Can you take the Five Year Plan for high school? It's called by many names: 5th Year Senior, Fifth Year Program, Super-Senior. What it means is that your teen takes an extra year of high school.
Can you do that?
Yes! Of course you can! One of the biggest benefits of homeschooling is that you can do what fits your child and meets your family needs, in order to provide the best opportunities for your student. Embrace the freedom that homeschooling independently provides.
How do you do that?
Usually it's easiest to make a transcript by year. Doing it that way provides a summary of all high school courses arranged by subject matter, not arranged by the year the student took the class.
Public schools do it.
5 year high school programs have been talked about for years, like this USNews article: 13th Grade Offers Some Teens an Easier Transition to College: Teens can start college in a supportive environment when they stay for a fifth year of high school. In some districts, schools have a 5-year plan that's tied to dual enrollment, hoping students will use that 5th year of high school to earn college credits. OregonLive news article explains why their "Fifth Year Program" started. "Educators who operate the fifth-year programs say the are a win-win: Students get extra support from a high school teacher or counselor who helps shepherd them through registration and other hurdles at community college and monitors their progress in every community college course. And the high schools get somewhat more money from the state than they pay to the community college, allowing them to pay for the advising and even pocket some of the difference. But the big drawback, for the districts and for the state, has been the impact on the graduation rate: Since those students didn't get their high school diploma until they completed the year at community college, they were counted as failing to graduate on time." In Chicago they call it a "Post-graduate" year of high school. Colleges do it, too. At some universities it will often take a student 6 years to achieve a 4-year degree.
Why Take 5 Years?
There are lots of reasons why it might be a good fit for your child.
- It allows time for kids to get lots of high school credits, so they can be more impressive.
- It gives kids time to get into more advanced classes.
- You get another year to focus on test preparation.
- Athletes have an extra year to get stronger before taking on college athletics.
- Students with learning challenges have time to accumulate core classes.
- Ivy league aficionados can spend more time maximizing challenging classes.
- Families can compensate for a horrible freshman year.
- Mixed up kids have time to straighten up, even if seriously bad choices had big consequences.
- Gives time to replace failed classes or huge gaps.
- Helpful for a teen who is VERY far behind, or needs specific high school classes.
- Kids can get classes they need (like calculus) to meet their career goals (like engineering.)
- Seniors can take college classes through dual enrollment.
Be careful about your expectations. You don't need to achieve a certain level of math or science to graduate. You don't need calculus, or physics, or foreign language to graduate high school. You can create your own graduation requirements when you are an independent homeschooler. You may not need to bulk up classes, or max out test scores, or compensate for a perceived weakness that's not really a weakness at all. There are normal kids on all ends of the bell-shaped curve that are successful.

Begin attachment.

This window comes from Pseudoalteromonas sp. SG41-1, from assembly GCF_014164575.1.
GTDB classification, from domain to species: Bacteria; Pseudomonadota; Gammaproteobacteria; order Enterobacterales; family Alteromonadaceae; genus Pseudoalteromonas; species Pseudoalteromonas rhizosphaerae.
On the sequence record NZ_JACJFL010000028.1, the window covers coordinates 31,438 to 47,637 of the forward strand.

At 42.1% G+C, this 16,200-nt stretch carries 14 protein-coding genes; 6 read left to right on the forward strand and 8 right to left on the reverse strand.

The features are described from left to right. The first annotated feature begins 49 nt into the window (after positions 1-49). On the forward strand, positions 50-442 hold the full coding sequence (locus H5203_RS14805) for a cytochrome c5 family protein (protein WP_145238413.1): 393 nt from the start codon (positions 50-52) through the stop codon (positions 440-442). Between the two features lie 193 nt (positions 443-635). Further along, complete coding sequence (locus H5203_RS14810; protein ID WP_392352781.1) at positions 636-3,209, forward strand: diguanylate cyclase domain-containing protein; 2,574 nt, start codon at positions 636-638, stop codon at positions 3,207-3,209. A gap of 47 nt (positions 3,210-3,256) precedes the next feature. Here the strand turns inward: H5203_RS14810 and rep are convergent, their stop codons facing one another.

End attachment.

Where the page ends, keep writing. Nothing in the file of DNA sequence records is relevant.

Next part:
Be careful about the emotional ramifications. Not many high school seniors want to stay at home and be homeschooled. It's extremely difficult to homeschool an adult - more challenging than you can even imagine - so you really need to have your teen on board with the idea.
Be careful about dual enrollment. It's helpful to take college classes while in high school, particularly if it's paid for by state funding, without being penalized. Just be careful that community college is right for your child, because dual enrollment can be a Rated R environment, and be sure your child knows how to be successful in community college.
Be careful about scholarships. You don't want to break some rule you don't know about and have it eliminate scholarships. They may decide that dual enrollment classes as a super senior are college credits, not dual enrollment credits, which could be a problem. Ask each college you might attend their rules. Confirm that the dual enrollment classes are taken as an independent, high school student, not after graduation.
Be careful about the transcript. You don't want to imply your child is remedial or lazy, so avoid including too many elective classes, and focus on core academics. Arranging the transcript by subject, rather than by year, can help with that.
Be careful about socialization. You don't want to imply that your child was too shy or socially awkward to be able to succeed in the real world. Make sure you have enough activities listed on your transcript to demonstrate a well-rounded child. Read How to Create an Extraordinary Activity List for Perfectly Ordinary Teens.
Ultimately, nobody can decide but you.
On the bright side, as the parent you know more about the situation than anyone else could ever know. You love your child more than anyone else could. You have their best interests at heart. you can make this tough decision, as long as you consider carefully. Make the best decision for your child.
Feel like you need to read more about how to put a Super Senior year on a transcript? You can read more in my post, Super Senior or Delayed Graduation: The 5 Year Plan.